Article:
An important issue in student assignment systems involves resolving situations where two applicants have identical claims for school seats, but there is only one seat left. This can happen, for instance, when two students obtain the same priority at a school because they reside in the school's walk zone, and there are more walk-zone applicants than seats. One might suspect that using separate lotteries at each school would be more fair than a single lottery because under a single lottery, if an applicant has a better lottery number than another applicant, that remains true at each school. However, together with Atila Abdulkadiroğlu and Alvin Roth, I show that a single lottery draw across all schools has better properties than school-specific lottery draws when using deferred acceptance.6 In the case of New York City where there are 90,000 applicants each year, more than 2,000 additional applicants obtain their first choice with a single lottery draw compared to school-specific draws. 7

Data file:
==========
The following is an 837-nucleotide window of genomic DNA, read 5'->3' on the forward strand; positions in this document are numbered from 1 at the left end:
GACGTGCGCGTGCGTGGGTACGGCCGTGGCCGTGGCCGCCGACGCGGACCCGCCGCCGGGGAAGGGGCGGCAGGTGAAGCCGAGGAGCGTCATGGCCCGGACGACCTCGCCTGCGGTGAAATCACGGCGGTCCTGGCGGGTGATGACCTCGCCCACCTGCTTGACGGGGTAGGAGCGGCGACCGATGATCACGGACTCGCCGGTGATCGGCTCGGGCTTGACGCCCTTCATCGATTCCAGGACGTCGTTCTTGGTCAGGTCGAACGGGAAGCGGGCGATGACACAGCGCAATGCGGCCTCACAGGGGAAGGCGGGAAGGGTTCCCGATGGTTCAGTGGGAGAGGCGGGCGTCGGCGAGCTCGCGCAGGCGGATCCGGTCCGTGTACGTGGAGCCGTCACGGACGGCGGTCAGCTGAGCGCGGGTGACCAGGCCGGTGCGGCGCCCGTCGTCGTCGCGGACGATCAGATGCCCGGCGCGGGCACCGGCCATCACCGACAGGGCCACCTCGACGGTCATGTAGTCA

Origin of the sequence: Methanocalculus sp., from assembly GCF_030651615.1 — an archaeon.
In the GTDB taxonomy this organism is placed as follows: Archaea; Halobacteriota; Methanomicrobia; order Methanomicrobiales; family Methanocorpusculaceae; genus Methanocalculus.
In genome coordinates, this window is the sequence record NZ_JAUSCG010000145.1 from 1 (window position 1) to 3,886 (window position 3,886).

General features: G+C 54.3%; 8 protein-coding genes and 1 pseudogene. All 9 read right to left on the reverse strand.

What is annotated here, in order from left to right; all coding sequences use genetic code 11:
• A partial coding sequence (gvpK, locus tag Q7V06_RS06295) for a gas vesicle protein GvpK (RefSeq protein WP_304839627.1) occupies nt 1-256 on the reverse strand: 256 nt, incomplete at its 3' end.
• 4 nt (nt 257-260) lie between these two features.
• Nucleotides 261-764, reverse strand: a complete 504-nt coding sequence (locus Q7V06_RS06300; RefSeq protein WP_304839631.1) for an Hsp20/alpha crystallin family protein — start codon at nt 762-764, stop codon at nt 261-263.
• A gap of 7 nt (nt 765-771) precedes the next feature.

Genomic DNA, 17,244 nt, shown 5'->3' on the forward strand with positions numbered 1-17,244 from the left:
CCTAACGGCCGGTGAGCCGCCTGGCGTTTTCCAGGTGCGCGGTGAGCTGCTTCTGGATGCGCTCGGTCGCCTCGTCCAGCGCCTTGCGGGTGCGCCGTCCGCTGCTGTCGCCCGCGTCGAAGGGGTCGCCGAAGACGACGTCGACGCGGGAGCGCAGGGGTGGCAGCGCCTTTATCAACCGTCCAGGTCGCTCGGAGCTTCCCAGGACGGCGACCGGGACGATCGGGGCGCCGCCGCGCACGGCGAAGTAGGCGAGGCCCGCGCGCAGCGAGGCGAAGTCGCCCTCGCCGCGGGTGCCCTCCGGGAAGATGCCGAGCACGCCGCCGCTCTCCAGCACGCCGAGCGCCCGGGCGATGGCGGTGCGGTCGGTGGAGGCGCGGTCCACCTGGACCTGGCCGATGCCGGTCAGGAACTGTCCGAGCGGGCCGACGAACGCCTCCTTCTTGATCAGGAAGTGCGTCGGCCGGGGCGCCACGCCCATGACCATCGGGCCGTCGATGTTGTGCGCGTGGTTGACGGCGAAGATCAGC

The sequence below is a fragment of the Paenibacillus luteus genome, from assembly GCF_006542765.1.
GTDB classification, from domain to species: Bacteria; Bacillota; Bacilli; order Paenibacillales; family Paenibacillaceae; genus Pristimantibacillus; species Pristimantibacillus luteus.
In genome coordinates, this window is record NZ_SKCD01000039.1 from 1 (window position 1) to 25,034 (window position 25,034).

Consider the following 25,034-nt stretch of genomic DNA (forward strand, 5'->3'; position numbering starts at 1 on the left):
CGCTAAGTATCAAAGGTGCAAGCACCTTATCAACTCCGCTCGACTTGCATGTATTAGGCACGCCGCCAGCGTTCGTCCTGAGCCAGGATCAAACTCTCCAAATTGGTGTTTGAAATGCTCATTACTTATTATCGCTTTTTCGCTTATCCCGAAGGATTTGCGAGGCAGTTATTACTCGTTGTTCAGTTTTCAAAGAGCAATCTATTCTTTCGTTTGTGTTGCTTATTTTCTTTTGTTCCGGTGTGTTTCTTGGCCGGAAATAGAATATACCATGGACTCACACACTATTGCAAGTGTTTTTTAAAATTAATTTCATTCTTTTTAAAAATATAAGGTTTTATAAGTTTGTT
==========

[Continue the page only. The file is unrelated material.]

Another popular mechanism is based on Gale's top trading cycles (TTC) algorithm. Roughly speaking, this procedure endows students with schools and allows them to trade with one another in an ordered market where trades among top choices occur before trades among lower choices. Suppose Ann wants school 1 as her top choice but has the highest priority at school 2, while Bob wants school 2 as his top choice but has the highest priority at school 1. In the TTC algorithm, Ann and Bob would trade their assignments. In 2012, the OneApp assignment system used in the Recovery School District in New Orleans employed a mechanism based on TTC. 8 In general, there is no preferred way to conduct lotteries for TTC. Together with Jay Sethuraman, I show that in the special case where schools do not have priorities, the allocations produced with a single lottery draw and with school-specific draws are identical.9